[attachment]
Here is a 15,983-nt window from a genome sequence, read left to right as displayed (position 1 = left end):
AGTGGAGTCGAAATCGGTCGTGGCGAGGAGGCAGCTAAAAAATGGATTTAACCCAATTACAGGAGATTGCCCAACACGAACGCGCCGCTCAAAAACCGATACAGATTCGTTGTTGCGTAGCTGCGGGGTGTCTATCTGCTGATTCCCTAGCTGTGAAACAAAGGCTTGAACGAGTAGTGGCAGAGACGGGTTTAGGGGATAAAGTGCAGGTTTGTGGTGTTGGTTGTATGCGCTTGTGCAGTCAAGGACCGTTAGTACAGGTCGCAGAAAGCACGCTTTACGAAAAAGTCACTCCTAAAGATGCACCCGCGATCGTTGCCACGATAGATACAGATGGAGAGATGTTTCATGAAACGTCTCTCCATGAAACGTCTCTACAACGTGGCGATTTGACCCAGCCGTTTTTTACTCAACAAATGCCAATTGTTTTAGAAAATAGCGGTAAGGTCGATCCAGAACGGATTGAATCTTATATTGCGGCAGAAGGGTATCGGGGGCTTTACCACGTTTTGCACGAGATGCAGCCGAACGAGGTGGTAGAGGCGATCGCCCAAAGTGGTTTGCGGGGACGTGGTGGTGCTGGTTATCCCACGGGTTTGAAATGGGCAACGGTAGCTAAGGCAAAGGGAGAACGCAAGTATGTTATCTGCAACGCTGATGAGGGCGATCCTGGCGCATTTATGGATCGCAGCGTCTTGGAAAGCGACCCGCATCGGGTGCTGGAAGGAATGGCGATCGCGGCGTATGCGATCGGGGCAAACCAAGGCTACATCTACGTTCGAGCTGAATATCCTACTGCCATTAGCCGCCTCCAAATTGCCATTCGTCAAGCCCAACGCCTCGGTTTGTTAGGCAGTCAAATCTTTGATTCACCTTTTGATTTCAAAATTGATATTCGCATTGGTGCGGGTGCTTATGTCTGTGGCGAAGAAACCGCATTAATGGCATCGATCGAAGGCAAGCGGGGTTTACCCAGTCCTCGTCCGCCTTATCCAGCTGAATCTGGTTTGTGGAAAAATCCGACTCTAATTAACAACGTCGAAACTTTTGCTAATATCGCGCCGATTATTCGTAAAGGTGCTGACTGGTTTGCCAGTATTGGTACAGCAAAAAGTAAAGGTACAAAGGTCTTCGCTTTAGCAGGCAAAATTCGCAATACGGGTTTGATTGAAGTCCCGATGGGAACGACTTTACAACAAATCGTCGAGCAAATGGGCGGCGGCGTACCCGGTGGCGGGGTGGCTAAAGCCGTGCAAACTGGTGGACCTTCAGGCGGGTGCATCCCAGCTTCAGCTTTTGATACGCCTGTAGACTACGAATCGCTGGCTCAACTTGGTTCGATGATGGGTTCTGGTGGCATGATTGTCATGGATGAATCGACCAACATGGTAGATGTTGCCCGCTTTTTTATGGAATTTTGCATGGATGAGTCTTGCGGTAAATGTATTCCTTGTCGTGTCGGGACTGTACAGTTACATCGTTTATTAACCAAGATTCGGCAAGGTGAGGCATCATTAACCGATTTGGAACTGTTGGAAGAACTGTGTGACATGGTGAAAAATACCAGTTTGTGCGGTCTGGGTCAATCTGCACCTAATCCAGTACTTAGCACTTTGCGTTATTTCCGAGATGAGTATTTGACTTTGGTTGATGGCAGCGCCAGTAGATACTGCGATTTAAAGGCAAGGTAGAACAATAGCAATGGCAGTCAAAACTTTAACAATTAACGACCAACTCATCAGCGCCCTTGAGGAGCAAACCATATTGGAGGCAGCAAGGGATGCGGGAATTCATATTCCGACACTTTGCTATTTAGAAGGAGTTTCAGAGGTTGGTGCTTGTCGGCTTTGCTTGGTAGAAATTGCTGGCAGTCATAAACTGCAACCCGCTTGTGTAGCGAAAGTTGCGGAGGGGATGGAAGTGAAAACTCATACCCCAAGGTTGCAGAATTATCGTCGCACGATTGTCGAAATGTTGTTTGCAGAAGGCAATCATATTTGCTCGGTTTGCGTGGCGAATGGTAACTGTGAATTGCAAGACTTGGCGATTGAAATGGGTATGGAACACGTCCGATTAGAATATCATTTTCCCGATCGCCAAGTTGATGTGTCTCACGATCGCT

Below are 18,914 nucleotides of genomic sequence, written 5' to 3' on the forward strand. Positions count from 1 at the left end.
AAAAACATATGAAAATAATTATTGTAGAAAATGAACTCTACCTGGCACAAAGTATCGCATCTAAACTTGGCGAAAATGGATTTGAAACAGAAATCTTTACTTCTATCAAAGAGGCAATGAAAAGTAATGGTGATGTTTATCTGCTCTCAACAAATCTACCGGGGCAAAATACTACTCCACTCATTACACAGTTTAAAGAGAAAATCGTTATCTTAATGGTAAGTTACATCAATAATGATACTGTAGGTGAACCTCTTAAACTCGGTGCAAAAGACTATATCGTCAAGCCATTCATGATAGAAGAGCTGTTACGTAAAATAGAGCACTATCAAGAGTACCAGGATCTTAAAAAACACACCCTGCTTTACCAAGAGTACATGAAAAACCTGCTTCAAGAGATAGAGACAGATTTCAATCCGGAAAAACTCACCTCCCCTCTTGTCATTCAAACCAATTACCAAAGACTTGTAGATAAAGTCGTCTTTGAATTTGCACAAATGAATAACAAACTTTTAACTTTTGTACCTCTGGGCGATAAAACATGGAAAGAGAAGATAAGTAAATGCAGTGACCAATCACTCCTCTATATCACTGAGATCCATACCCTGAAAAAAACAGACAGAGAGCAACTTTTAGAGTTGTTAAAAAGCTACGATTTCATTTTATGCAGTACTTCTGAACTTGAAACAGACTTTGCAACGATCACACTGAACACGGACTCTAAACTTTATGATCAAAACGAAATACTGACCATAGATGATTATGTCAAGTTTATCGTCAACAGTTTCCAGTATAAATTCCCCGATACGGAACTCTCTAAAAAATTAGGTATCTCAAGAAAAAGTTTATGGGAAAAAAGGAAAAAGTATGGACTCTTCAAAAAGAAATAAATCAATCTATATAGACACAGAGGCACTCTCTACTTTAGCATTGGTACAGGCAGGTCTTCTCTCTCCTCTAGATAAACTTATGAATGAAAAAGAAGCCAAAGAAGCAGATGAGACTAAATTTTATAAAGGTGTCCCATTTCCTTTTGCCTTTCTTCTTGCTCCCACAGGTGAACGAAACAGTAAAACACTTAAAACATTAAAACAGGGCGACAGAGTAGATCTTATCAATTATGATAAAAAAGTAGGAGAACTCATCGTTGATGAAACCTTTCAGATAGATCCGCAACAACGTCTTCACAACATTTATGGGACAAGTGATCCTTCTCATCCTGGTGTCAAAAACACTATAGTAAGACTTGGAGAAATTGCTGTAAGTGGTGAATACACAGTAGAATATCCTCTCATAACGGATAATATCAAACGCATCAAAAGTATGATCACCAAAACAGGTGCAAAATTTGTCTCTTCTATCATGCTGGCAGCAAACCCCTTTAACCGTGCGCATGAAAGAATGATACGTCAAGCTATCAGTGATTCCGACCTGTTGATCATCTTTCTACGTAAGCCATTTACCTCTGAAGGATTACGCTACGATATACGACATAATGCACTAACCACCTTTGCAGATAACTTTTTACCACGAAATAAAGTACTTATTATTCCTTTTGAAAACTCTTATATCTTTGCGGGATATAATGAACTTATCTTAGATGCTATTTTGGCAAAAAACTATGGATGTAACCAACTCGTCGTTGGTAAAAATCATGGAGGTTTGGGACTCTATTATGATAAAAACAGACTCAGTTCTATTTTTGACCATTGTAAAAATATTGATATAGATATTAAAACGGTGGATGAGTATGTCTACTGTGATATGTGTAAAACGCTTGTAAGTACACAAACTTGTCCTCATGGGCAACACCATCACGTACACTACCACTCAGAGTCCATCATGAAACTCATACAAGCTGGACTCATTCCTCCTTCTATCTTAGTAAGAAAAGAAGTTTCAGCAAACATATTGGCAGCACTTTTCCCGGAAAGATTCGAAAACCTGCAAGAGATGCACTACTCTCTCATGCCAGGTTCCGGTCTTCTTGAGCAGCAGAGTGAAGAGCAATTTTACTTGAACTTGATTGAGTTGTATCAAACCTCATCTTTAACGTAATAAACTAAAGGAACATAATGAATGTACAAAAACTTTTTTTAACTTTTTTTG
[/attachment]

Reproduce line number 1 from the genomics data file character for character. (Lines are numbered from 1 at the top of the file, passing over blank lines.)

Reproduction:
Here is a 15,983-nt window from a genome sequence, read left to right as displayed (position 1 = left end):